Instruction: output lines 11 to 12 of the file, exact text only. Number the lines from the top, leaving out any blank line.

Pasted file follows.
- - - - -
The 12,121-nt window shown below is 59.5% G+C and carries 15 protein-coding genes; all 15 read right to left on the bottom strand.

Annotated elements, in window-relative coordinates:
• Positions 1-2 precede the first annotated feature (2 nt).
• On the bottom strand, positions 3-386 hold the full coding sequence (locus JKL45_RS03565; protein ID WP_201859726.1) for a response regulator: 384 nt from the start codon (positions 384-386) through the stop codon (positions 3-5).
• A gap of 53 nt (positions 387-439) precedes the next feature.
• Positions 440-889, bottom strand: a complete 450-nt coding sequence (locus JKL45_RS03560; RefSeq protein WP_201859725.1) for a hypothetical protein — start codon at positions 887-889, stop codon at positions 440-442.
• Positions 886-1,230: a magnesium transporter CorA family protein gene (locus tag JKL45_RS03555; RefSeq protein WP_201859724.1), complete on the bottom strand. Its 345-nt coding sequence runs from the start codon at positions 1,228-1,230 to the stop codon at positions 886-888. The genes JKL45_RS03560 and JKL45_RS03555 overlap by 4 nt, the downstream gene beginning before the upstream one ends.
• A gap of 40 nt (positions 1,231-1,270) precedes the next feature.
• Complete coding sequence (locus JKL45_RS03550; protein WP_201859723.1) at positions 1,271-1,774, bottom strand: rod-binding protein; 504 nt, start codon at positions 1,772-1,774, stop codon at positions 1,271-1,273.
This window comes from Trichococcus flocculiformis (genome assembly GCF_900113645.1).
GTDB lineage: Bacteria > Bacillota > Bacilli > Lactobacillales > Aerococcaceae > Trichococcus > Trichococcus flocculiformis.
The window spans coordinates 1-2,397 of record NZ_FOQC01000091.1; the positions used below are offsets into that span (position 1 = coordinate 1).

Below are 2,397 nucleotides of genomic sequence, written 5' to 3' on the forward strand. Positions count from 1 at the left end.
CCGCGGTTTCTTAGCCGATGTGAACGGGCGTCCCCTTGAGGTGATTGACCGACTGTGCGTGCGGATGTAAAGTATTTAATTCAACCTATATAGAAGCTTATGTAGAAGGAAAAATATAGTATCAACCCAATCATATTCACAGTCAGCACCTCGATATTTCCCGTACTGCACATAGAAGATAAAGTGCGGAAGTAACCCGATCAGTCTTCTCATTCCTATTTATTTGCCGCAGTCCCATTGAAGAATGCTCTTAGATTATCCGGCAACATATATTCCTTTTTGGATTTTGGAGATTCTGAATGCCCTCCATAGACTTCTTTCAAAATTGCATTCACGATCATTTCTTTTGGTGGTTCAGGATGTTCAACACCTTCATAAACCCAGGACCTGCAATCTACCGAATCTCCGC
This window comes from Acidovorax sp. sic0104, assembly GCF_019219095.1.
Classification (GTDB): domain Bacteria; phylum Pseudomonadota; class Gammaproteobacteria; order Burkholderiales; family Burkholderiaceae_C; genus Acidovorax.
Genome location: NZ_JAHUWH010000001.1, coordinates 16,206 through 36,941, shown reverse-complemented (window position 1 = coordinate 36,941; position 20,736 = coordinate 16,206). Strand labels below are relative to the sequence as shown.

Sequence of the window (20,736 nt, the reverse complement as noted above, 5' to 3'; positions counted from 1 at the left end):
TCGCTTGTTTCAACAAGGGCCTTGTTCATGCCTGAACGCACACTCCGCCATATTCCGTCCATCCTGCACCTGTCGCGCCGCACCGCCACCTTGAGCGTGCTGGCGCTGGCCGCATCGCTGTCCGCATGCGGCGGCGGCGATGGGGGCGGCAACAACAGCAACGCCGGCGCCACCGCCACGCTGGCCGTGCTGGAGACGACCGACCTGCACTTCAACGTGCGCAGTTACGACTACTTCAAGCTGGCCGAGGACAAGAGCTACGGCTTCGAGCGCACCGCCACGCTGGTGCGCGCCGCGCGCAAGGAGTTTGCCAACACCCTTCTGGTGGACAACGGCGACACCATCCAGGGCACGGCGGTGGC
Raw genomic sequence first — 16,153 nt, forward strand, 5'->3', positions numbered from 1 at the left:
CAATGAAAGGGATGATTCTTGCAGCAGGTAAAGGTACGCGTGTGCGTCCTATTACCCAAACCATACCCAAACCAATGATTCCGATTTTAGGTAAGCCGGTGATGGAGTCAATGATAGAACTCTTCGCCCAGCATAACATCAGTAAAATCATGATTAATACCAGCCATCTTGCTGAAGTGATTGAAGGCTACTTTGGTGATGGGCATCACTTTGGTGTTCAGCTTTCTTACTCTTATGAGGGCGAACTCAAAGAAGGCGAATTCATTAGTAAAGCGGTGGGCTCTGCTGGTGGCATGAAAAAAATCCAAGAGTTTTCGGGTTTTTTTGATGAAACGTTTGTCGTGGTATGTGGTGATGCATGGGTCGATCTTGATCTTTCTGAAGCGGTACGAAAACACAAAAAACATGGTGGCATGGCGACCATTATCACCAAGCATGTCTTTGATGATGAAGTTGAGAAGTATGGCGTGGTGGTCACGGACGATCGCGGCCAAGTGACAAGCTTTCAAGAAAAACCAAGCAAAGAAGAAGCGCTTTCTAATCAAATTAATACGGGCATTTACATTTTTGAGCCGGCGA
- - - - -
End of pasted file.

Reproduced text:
GTDB lineage: Bacteria > Bacillota > Bacilli > Lactobacillales > Aerococcaceae > Trichococcus > Trichococcus flocculiformis.
The window spans coordinates 1-2,397 of record NZ_FOQC01000091.1; the positions used below are offsets into that span (position 1 = coordinate 1).